Best Of 2014: Martin Hollis

Published on December 12th, 2014 in: Best Of Lists, Gaming |


Every year I post my top five games of the year onto Twitter or Facebook, with little in the way of explanation. This year, I need to change that. The year itself has been a strange one: the titles I expected to be writing about such as Arkham Knight, Evolve, and next year’s obvious game of the year, Captain Toad: Treasure Tracker, all faced delays. It was a pattern across the industry, with more time needed for polish, and the titles that did manage to sneak out in time for the Christmas season have suffered major issues with performance, online play, or glitches. In fact, only Nintendo have seemed to have avoided this fate, although CEO Satoru Iwata’s mantra of “more time needed: please understand,” was one even the house of Mario couldn’t avoid, and several titles promised at an exciting E3 linger in the ether of 2015.


The Truth Was Out There: A Retrospective Of The X-Files

Published on August 8th, 2014 in: Comics, Retrovirus, Science Fiction, The Internets, TV, We Miss The Nineties |

By Martin Hollis


IDW’s re-release of The X-Files Classics series is about to reach its conclusion, with the final set of collated issues of The X-Files comic book being set to drop in just over a month. The first few volumes revealed a lot about the time in which the comic was made—mid-’90s Todd Macfarlane-esque splash pages abound—but also about the inventiveness and creativity which permeated the greatest seasons of the television show. In addition, the comic featured its own mythology, revealing shady Pentagon connections, crystal helmets, and hinting at the alien powers that Fox Mulder, among others, would wield in later seasons of the television show.

There are also some missteps. It seemed impossible to accurately draw poor Gillian Anderson’s face in 1995, her glorious visage distorted or squashed depending on the panel one happens to view. Much like the TV show, it was likely that the creators were up against real deadlines, turning out the product as quickly as possible to capitalize on the exponential success of the show.

Given that the comic book is, in essence, a microcosm of the show, it seems like we are more than overdue a proper reevaluation of the television show and films.


McBusted: Desperation And Tenacity In The Music Industry

Published on May 9th, 2014 in: Music, Science and Technology, The Internets |

By Martin Hollis


In a break from my normal oeuvre, a couple of weeks ago I went with my other half to see the “supergroup” (a term I am perhaps exaggerating here) McBusted, formed of McFly and Busted, both of whom enjoyed success in the UK a decade ago. Whilst I knew what I would expect as to the venue (faceless stadium) and the clientele (a mix of tweens and 30-somethings reliving their student days), what really stood out to me was the way in which this concert exemplified the current mass-music scene in the UK.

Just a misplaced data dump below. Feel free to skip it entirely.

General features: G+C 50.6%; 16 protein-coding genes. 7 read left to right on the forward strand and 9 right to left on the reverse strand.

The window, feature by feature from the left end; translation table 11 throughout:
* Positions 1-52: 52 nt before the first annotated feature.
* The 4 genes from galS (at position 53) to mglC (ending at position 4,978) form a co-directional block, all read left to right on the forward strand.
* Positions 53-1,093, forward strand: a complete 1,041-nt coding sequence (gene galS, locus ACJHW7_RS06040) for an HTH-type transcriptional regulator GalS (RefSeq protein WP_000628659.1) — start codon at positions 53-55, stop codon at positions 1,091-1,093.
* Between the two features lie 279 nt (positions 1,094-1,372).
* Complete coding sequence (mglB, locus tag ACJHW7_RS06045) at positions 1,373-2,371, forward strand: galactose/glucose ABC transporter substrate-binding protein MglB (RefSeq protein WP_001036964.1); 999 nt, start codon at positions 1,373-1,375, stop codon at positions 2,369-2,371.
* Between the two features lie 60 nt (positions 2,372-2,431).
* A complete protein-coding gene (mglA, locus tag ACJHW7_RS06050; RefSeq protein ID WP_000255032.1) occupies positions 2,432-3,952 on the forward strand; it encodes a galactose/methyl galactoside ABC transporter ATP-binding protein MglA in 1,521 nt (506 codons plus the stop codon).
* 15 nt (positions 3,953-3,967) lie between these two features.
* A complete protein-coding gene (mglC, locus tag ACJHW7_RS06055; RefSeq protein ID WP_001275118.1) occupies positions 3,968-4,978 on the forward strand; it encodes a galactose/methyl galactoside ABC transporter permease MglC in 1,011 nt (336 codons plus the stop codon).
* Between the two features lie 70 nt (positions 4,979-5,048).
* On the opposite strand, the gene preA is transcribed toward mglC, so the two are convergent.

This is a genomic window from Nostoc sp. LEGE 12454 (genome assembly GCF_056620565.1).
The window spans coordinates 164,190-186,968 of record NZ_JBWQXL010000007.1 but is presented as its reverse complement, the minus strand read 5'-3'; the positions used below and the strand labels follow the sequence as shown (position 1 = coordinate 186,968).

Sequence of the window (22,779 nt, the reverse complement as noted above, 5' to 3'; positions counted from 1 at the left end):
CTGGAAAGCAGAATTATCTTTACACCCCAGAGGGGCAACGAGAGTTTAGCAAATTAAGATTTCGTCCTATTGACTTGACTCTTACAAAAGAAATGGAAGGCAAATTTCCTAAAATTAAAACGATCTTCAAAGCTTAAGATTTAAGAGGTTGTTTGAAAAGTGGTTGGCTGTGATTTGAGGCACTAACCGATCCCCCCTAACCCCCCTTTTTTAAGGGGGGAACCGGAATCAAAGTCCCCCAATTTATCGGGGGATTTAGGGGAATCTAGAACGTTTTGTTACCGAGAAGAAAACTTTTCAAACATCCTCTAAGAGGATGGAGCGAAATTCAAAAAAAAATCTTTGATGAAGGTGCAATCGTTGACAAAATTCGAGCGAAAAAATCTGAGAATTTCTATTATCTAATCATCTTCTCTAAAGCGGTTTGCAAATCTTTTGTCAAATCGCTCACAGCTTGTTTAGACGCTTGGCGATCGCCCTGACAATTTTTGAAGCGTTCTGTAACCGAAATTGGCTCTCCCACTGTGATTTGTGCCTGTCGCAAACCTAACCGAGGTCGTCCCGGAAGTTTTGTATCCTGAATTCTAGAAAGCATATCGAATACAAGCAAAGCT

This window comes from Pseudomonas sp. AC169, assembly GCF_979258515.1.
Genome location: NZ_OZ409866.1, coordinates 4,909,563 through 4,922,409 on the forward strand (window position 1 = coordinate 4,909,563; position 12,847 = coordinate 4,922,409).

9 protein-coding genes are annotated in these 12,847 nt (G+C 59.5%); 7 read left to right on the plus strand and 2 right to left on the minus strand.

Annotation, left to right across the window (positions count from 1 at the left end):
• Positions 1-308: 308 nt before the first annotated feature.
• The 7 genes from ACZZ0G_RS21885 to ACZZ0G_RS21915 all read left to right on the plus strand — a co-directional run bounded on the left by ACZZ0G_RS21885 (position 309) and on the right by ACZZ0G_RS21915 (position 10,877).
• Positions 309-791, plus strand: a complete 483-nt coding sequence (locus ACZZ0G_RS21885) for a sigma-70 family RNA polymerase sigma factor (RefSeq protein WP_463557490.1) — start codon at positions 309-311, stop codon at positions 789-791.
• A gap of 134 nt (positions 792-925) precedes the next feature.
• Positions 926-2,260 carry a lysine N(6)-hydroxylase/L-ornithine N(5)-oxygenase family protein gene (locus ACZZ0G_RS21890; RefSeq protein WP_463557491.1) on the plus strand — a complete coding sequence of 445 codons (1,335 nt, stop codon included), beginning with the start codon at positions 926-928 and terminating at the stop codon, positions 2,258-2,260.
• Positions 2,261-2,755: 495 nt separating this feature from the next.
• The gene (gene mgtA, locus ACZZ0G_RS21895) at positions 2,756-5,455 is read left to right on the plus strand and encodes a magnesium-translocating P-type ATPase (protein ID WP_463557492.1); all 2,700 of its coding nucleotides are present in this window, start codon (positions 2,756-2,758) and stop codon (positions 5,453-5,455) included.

Music Review: Catch The Throne Mixtape

Published on March 21st, 2014 in: Music, Music Reviews, Reviews, TV |

By Martin Hollis


In its fourth season, Game of Thrones has become an all-conquering behemoth, awaited with baited breath by millions around the world ready to tune into HBO or cheekily pirate it shortly after it airs in order to ravenously devour the sumptuous look, dense plotting, and layered characters.

Most of these millions are, however, Caucasian, with HBO estimating over 75 percent of the show’s viewers being White. There is clearly a market to still be tapped into, despite the runaway success of the program. Hence we now have the latest in a series of pre-season hype-making mix tapes, Catch The Throne. Whilst previous season-priming mixtapes were mixed by the likes of The National or Wilco—shoegazing White indie—this time, HBO has enlisted none other than Big Boi, better known as one half of Outkast, in a blatant attempt to attract Black and Latino viewers with a combination of hip-hop, samples, and quotations from the show.

The result is sporadically brilliant, funny, clever, trivial, and idiotic in equal measure.


House Of Cards: The Real Game is Being Played With The Audience

Published on March 7th, 2014 in: Current Faves, TV |

By Martin Hollis


Literature had it lucky. Good old Willie Shakespeare knocked out many a soliloquy in his time, not through choice, but necessity. Standing in the bare rooms of The Globe, it was a must for actors to explain in detail to the audience the location, color, and décor of the room, which had now become Denmark, Verona, wherever.

Given 500 years, it’s no surprise then that Nabokov, Danielewski, and even JJ Abrams in his authorial capacity, have all manipulated and played with the concept of the fourth wall, obfuscating, elaborating, or messing with readers’ expectations. Even Alan Moore’s Watchmen played with the fourth wall, using framing, captions, and font among others in order to play with the form.